This package contains recent and historical state government quarterly tax data, for the 50 states individually and for the U.S. in aggregate, by type of tax, from the U.S. Bureau of the Census. The data are in the file "qtax" that is part of the package.
The package also contains the computer code to: 1) update data from: a) the Census API, or from b) a Census zip file, and 2) combine the updated data with historical data.
The computer programs are in the directory "qtax/data-raw/programs/". The associated historical data are in "qtax/data-raw/".
Typing "comment(qtax)" will show when the data were updated, and whether the update was from the API or from a zip file.
Install qtax from github with:
I assembled the historical data from various Census Bureau files - mostly the spreadsheets that are now or once were on their website at https://www.census.gov/programs-surveys/qtax.html. Some of the historical data go back to 1963. Most or possibly all of these files, and associated documentation, can be found at https://www2.census.gov/govs/qtax/.
The data for 1994+ are from one of two sources: 1) The Census Bureau's API, at https://api.census.gov/data/timeseries/eits/qtax. (For data available via api see: https://api.census.gov/data.html.) The API is not always available (see https://apimetrics.io/2017/04/07/census-data-api-is-down/).
2) A zip file that the Census Bureau maintains, with essentially the same information, for its "Economic Indicators" series: see https://www.census.gov/econ/currentdata/datasets/QTAX-mf.zip at https://www.census.gov/econ/currentdata/datasets/index.
There is a third possible source of recent data that I do not use: spreadsheet data that are at https://www.census.gov/programs-surveys/qtax.html. I do not use the spreadsheet data because they currently are posted in a manner that is not computer friendly - the spreadhsheets have to be parsed one quarter at a time, and there are enough changes in format over time that it is a potentially error-prone activity.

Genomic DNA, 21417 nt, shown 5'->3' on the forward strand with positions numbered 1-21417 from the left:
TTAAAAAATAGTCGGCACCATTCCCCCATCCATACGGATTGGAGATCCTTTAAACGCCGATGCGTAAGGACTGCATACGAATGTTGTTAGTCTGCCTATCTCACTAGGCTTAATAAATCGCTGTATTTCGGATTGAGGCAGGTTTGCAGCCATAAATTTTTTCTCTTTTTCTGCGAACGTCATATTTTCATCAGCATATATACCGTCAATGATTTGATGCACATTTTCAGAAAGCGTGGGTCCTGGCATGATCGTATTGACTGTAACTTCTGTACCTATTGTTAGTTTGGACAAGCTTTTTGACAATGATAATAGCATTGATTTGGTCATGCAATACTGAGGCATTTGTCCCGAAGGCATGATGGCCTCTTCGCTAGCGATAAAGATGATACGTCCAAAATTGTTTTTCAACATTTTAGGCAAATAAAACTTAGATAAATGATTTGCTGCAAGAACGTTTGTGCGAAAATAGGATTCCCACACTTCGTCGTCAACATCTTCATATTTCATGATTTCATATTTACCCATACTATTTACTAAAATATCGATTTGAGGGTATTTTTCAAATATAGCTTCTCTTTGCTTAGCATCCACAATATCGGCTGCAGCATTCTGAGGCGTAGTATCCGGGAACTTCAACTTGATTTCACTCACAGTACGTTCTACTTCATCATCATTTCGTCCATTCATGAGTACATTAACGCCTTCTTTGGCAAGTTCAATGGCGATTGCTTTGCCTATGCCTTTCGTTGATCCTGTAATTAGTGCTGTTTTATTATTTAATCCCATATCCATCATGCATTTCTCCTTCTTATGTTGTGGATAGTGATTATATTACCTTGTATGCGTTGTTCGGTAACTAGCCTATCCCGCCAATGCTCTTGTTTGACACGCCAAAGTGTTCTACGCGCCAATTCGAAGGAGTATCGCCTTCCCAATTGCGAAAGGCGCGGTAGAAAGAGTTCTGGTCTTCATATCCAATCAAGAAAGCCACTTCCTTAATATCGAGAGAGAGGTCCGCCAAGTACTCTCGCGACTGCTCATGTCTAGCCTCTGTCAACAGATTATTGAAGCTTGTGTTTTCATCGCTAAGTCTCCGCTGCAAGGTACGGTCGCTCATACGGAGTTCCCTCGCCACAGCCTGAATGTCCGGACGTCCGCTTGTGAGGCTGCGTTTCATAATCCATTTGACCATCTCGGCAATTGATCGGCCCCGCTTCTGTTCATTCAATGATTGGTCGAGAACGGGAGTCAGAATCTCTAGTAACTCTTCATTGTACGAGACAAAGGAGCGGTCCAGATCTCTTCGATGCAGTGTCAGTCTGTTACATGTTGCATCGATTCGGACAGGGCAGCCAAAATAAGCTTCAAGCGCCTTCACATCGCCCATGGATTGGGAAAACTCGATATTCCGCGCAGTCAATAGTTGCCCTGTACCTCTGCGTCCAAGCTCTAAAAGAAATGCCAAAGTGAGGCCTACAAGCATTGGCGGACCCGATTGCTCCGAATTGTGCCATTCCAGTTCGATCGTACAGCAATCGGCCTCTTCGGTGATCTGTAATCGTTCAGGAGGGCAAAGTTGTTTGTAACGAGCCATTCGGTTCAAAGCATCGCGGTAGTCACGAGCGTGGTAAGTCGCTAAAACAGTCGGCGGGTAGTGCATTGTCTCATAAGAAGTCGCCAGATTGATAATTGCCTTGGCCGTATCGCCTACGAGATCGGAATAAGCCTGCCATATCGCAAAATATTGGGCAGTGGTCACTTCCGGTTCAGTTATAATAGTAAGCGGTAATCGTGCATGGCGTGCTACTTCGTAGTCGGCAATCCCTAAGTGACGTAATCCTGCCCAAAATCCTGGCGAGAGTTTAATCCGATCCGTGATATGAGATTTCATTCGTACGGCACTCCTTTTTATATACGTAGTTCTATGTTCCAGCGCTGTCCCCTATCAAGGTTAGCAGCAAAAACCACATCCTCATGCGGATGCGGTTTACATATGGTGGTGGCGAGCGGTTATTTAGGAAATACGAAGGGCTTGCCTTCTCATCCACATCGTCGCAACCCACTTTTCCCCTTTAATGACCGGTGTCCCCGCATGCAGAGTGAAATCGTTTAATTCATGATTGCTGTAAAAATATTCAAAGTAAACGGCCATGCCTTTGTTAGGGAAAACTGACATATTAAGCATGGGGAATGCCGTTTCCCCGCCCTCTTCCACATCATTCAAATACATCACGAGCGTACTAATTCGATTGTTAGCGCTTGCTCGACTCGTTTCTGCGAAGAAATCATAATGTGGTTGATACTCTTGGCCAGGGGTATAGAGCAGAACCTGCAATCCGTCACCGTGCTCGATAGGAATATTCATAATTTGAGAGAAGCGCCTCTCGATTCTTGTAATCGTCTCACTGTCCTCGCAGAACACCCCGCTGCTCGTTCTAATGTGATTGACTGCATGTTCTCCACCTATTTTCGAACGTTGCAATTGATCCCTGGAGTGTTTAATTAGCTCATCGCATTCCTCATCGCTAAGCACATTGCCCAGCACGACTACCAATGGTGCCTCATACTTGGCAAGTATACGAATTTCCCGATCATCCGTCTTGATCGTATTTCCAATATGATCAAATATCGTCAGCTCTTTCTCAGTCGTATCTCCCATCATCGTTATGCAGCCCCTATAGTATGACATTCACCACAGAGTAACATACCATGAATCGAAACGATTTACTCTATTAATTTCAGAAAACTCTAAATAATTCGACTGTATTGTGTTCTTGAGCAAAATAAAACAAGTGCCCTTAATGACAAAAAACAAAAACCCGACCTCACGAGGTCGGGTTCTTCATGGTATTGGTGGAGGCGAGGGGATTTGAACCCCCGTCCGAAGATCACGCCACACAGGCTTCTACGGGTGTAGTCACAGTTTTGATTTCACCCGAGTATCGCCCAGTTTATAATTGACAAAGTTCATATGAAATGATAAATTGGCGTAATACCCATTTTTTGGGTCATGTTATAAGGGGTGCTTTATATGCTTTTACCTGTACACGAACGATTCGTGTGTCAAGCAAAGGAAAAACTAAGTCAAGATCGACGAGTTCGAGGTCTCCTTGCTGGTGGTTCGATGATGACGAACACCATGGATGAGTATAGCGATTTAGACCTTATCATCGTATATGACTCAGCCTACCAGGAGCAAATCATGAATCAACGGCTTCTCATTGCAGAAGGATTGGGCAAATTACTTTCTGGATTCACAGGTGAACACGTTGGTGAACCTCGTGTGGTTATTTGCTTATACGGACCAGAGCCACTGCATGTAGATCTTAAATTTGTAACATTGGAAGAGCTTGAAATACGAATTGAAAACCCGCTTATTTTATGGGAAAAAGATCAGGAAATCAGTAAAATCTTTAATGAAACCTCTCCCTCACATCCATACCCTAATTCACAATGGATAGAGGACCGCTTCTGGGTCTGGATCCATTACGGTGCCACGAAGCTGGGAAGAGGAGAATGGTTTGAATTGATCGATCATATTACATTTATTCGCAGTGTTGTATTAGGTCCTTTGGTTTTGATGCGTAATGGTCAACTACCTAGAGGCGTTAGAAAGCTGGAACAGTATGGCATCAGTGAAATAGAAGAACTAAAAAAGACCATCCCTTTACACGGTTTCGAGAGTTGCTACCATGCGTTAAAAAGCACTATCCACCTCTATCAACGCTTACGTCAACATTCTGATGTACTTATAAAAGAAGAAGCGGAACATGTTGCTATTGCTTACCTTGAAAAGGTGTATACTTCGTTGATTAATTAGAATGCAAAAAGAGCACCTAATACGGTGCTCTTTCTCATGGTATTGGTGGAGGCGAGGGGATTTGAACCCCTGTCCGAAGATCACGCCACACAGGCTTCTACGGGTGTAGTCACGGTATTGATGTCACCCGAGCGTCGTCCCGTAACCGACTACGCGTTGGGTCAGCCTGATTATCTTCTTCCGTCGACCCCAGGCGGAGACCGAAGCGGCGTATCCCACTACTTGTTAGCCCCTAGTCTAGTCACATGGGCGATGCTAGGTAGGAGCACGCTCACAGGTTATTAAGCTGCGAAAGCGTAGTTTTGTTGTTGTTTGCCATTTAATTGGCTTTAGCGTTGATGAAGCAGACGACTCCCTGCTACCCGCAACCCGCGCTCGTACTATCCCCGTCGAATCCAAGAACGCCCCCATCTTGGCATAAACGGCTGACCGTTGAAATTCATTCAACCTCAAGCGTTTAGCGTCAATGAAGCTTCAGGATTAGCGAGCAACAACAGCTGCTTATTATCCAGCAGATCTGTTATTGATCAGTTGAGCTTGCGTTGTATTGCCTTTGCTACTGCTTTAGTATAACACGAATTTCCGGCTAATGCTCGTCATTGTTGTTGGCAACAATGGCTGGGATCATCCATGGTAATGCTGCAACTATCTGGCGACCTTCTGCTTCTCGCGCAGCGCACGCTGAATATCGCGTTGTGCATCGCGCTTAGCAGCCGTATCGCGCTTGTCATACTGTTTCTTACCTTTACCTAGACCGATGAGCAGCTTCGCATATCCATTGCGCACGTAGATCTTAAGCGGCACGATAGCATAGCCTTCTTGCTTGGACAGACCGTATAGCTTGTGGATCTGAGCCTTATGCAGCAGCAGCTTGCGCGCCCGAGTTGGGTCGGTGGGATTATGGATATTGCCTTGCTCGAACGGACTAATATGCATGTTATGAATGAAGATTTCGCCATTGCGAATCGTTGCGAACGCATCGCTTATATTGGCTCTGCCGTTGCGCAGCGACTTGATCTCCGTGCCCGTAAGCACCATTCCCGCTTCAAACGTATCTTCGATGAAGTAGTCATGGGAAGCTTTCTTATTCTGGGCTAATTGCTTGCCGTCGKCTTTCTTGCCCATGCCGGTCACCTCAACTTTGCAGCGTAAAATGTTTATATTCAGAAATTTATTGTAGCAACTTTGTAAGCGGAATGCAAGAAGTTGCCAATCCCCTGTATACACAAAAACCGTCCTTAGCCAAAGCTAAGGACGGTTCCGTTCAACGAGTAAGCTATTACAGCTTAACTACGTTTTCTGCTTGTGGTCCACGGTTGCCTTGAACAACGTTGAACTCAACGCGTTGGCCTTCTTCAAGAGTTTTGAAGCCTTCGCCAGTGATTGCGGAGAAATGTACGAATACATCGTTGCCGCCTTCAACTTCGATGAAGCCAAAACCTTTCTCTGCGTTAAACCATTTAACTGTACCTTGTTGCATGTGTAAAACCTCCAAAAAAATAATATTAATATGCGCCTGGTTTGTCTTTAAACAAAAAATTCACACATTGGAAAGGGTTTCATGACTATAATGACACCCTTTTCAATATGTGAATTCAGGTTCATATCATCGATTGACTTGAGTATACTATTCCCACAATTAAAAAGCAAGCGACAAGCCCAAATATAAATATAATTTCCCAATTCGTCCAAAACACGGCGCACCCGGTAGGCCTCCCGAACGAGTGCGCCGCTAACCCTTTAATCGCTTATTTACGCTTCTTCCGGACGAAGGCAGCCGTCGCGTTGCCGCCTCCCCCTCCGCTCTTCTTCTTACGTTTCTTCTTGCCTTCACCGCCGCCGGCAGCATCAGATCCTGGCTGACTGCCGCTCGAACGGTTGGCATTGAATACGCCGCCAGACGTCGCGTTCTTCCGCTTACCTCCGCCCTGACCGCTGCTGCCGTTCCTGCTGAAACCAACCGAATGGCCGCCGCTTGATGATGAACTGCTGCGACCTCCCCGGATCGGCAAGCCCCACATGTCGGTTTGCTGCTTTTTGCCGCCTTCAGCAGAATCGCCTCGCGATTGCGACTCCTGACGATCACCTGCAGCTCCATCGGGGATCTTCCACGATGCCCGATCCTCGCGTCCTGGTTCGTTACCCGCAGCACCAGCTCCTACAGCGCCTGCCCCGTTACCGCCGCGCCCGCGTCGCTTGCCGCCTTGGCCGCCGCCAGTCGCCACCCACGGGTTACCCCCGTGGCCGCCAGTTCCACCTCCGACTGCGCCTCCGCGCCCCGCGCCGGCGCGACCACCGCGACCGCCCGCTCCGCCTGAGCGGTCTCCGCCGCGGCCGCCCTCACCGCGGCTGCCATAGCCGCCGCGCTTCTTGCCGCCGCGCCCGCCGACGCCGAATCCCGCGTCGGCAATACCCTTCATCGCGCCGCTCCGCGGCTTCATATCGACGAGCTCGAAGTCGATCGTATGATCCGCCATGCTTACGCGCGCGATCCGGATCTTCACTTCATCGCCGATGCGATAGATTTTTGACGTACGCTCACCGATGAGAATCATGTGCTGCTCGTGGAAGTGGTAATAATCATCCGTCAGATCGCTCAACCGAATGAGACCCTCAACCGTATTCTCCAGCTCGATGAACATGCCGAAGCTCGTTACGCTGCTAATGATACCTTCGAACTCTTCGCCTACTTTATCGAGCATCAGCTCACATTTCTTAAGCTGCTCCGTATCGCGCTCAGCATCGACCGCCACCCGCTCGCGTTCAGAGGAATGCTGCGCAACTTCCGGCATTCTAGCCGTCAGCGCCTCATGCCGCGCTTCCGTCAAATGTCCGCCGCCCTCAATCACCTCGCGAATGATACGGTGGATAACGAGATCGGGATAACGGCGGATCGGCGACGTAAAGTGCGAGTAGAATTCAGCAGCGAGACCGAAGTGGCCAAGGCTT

One issue with the API and zip data is that the Census Bureau has dropped 3 significant digits from the data, relative to the spreadsheet data. For example, the spreadsheet number of $1,234,567 thousand may be recorded in the API and zip data as $1,235 million. Thus, if you are looking at a small tax in a small state, some year-over-year changes may be quite misleading because of the relatively few significant digits. I have raised this with the Census Bureau many times, but it is not a high enough priority for them to fix it.
I use the API and/or zip data for recent years despite this problem because (a) the precision problem usually is not important for most analyses, and (b) the API/zip data are much easier to work with than the spreadsheet data.
Another issue with the Census Bureau data is that the quality is often quite poor, as my colleague, Lucy Dadayan, has documented extensively and repeatedly. The Census Bureau does not appear to have the staff resources needed to improve the data. Eventually, I will integrate the data in this package with Lucy Dadayan's quarterly tax data for recent years, which are much more reliable than the Census Bureau's data, but have fewer tax elements (only the major taxes).
There are some oddities in some quarters. For example, in some quarters, the Census Bureau has records for the Alaska sales tax that are zero, consistent with Alaska's lack of a general sales tax. In a few quarters, the tax is near-zero but not precisely zero. I err on the side of caution and leave these kinds of records in the data.
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